Banks sell Rs 10,000 cr of bad loans to ARCs in March
Faced with unprecedented levels of stressed assets, banks led by the country's largest lender SBI sold over Rs 10,000 crore of bad loans to asset reconstruction companies (ARC) in March alone.business Updated: Apr 13, 2014 14:39 IST
Faced with unprecedented levels of stressed assets, banks led by the country's largest lender SBI sold over Rs 10,000 crore of bad loans to asset reconstruction companies (ARC) in March alone.
"This single-month figure is higher than any other yearly number from the past," an industry source told PTI, wishing not to be named.
Due to the high accretion of NPAs in the recent past - the total NPAs stood at 4.2% as of September 2013 - the banks are being nudged to sell bad assets to the 14 ARCs.
Together with restructured assets the total stressed assets in the system touched 10.2% as of the December quarter. Banks have recast nearly a Rs 1 trillion worth of loans in the past fiscal alone, taking the total CDR book to over Rs 4 trillion.
SBI, which had reported 5.73% NPAs in the December quarter, led the chart by reportedly selling close to Rs 4,000 crore to ARCs. This was for the first time the bank has done so.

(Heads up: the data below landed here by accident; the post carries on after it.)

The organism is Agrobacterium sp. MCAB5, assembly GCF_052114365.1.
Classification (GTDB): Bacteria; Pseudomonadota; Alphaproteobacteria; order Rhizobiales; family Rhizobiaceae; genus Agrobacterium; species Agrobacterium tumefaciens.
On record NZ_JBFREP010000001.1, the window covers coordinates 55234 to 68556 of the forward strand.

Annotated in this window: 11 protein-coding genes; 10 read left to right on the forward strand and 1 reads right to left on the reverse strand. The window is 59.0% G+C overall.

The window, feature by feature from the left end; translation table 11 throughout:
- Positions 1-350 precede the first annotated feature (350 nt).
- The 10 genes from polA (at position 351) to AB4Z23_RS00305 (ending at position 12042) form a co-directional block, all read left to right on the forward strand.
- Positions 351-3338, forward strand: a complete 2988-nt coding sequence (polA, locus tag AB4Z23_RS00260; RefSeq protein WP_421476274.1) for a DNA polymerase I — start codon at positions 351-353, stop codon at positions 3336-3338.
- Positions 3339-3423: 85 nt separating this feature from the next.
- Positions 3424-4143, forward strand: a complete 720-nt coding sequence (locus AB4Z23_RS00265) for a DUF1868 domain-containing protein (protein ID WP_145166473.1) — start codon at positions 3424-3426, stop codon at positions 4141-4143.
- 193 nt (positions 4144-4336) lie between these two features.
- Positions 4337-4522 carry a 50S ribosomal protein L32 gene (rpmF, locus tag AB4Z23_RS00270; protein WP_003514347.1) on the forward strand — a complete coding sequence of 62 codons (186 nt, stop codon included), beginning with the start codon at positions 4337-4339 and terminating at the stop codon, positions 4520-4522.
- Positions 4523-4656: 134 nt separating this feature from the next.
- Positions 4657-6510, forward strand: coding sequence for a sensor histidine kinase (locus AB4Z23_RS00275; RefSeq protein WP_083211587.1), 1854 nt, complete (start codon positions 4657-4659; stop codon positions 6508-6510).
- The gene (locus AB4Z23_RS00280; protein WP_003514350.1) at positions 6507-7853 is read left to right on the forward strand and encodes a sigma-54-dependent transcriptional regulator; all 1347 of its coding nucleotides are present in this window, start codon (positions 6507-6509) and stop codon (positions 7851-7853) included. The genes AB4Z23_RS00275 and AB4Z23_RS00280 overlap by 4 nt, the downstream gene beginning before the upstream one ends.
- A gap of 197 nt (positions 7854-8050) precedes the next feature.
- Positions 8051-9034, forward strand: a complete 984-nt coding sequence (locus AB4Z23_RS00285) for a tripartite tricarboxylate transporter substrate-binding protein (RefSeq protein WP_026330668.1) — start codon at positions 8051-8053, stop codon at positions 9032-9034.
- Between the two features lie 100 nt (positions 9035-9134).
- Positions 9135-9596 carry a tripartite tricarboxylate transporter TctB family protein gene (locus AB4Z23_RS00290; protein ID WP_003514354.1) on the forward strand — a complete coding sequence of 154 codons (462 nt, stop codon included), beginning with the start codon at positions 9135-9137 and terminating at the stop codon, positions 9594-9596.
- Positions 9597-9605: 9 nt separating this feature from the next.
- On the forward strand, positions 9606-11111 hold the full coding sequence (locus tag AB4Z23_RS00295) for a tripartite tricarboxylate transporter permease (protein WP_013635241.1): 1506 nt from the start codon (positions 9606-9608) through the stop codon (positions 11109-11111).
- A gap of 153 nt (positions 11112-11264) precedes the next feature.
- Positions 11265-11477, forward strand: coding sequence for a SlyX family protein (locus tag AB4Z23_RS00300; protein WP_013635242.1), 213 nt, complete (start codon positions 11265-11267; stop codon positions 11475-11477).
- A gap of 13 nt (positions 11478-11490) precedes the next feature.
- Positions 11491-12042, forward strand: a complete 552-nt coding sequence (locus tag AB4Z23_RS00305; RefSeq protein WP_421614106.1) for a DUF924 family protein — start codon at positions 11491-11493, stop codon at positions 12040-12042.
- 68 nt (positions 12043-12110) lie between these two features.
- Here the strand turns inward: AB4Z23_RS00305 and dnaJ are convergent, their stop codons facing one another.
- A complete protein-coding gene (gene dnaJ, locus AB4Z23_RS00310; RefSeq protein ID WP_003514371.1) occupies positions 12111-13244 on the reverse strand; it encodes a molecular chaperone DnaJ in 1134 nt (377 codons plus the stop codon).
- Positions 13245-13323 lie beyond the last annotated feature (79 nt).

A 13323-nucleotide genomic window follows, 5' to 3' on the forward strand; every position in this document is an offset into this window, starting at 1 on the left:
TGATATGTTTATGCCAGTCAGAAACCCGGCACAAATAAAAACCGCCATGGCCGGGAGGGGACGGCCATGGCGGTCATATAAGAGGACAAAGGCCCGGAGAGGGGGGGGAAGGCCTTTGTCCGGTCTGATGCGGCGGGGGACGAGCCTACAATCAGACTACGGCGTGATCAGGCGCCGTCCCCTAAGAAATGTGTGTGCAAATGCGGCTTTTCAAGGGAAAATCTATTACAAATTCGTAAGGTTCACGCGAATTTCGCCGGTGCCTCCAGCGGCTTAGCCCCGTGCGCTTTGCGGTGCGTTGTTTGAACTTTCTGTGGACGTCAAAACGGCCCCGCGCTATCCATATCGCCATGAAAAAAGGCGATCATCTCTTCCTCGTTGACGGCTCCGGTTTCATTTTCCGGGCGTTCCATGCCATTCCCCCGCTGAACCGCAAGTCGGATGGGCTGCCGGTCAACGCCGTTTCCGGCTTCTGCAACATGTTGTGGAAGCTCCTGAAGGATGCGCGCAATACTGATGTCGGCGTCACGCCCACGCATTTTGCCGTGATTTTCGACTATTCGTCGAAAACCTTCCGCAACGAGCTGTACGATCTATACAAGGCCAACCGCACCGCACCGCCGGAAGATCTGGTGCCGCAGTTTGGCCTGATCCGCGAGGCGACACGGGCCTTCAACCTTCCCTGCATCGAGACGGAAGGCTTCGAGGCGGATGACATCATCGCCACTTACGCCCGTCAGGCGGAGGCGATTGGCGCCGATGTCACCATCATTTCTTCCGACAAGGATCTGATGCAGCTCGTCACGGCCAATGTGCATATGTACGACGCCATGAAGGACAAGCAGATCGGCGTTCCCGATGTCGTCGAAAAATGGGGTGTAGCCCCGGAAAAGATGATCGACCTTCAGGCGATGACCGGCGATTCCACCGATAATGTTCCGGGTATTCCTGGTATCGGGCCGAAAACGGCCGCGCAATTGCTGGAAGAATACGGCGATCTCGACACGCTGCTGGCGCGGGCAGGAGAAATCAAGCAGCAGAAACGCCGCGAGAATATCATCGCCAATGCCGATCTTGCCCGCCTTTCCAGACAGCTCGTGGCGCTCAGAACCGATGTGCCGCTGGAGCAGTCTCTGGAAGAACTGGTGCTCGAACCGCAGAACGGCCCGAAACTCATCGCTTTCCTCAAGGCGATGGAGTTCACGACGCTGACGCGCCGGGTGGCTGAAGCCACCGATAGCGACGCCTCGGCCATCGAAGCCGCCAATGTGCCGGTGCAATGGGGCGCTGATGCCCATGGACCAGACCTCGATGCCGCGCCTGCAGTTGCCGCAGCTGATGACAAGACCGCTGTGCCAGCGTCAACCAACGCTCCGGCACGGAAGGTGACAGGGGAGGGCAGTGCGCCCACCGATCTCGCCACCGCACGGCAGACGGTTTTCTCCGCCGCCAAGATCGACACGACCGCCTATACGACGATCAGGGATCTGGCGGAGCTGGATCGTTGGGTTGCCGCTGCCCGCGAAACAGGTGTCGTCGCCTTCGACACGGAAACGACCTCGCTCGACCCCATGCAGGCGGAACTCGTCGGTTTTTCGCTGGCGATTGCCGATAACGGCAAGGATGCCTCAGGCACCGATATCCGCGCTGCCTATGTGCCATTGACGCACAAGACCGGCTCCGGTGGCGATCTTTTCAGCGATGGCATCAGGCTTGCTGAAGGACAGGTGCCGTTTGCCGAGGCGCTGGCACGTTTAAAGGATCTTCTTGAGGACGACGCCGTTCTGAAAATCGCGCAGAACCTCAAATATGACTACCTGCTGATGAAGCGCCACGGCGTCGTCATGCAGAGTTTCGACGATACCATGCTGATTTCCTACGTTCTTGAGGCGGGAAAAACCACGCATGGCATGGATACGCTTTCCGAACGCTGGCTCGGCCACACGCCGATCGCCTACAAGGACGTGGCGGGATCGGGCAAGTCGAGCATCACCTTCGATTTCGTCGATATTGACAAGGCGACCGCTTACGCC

State Bank chairperson Arundhati Bhattacharya had last week said in Kolkata that her bank was selling Rs 3,500- 4,000 crore of its Rs 6,77,800 crore NPAs to ARCs in FY14. In March banks reportedly invited bids to sell Rs 42,800 crore of bad assets.
The ARCs have not been so strong in mopping up bad assets in the past few years and often complain about a lack of seriousness from banks when it comes to sale of assets.
According to ARCs, in the past banks merely used the mechanism of inviting bids for price discovery on the assets and walked out saying the money offered by ARCs is low.
Apart from SBI, other lenders have also gone public with their intention of selling bad assets.
The state-run Bank of India said it was mulling to offload Rs 900 crore to ARCs in the March quarter alone, after auctioning Rs 2,000 crore in the first three quarters.
The troubled United Bank of India, which reported a spike in the gross NPAs to over 10% as of December, was planning to sell Rs 700 crore in bad assets.